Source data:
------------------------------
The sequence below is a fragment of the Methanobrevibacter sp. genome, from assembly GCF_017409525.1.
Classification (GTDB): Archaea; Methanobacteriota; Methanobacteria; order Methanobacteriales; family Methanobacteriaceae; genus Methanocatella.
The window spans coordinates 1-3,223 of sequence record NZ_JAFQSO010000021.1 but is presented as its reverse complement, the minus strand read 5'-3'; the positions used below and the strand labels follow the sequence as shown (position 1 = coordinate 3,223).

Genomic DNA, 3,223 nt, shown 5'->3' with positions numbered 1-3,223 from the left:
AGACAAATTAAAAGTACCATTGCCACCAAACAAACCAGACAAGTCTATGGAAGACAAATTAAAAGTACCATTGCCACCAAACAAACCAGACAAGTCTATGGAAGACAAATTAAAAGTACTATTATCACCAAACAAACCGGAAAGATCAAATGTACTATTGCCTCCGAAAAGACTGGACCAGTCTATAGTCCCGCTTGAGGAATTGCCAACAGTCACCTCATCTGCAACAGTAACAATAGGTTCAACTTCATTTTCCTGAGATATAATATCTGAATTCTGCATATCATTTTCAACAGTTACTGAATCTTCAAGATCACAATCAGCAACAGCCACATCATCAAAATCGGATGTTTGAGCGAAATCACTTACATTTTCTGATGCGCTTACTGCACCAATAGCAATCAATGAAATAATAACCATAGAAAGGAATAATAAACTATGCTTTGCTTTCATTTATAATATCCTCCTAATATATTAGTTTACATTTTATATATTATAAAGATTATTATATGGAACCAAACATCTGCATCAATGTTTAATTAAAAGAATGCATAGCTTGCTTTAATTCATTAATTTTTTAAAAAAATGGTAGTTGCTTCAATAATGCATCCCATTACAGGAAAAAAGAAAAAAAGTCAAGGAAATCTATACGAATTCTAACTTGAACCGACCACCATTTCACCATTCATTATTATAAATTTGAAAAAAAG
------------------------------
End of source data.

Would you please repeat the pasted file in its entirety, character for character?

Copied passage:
The sequence below is a fragment of the Methanobrevibacter sp. genome, from assembly GCF_017409525.1.
Classification (GTDB): Archaea; Methanobacteriota; Methanobacteria; order Methanobacteriales; family Methanobacteriaceae; genus Methanocatella.
The window spans coordinates 1-3,223 of sequence record NZ_JAFQSO010000021.1 but is presented as its reverse complement, the minus strand read 5'-3'; the positions used below and the strand labels follow the sequence as shown (position 1 = coordinate 3,223).

Genomic DNA, 3,223 nt, shown 5'->3' with positions numbered 1-3,223 from the left:
AGACAAATTAAAAGTACCATTGCCACCAAACAAACCAGACAAGTCTATGGAAGACAAATTAAAAGTACCATTGCCACCAAACAAACCAGACAAGTCTATGGAAGACAAATTAAAAGTACTATTATCACCAAACAAACCGGAAAGATCAAATGTACTATTGCCTCCGAAAAGACTGGACCAGTCTATAGTCCCGCTTGAGGAATTGCCAACAGTCACCTCATCTGCAACAGTAACAATAGGTTCAACTTCATTTTCCTGAGATATAATATCTGAATTCTGCATATCATTTTCAACAGTTACTGAATCTTCAAGATCACAATCAGCAACAGCCACATCATCAAAATCGGATGTTTGAGCGAAATCACTTACATTTTCTGATGCGCTTACTGCACCAATAGCAATCAATGAAATAATAACCATAGAAAGGAATAATAAACTATGCTTTGCTTTCATTTATAATATCCTCCTAATATATTAGTTTACATTTTATATATTATAAAGATTATTATATGGAACCAAACATCTGCATCAATGTTTAATTAAAAGAATGCATAGCTTGCTTTAATTCATTAATTTTTTAAAAAAATGGTAGTTGCTTCAATAATGCATCCCATTACAGGAAAAAAGAAAAAAAGTCAAGGAAATCTATACGAATTCTAACTTGAACCGACCACCATTTCACCATTCATTATTATAAATTTGAAAAAAAG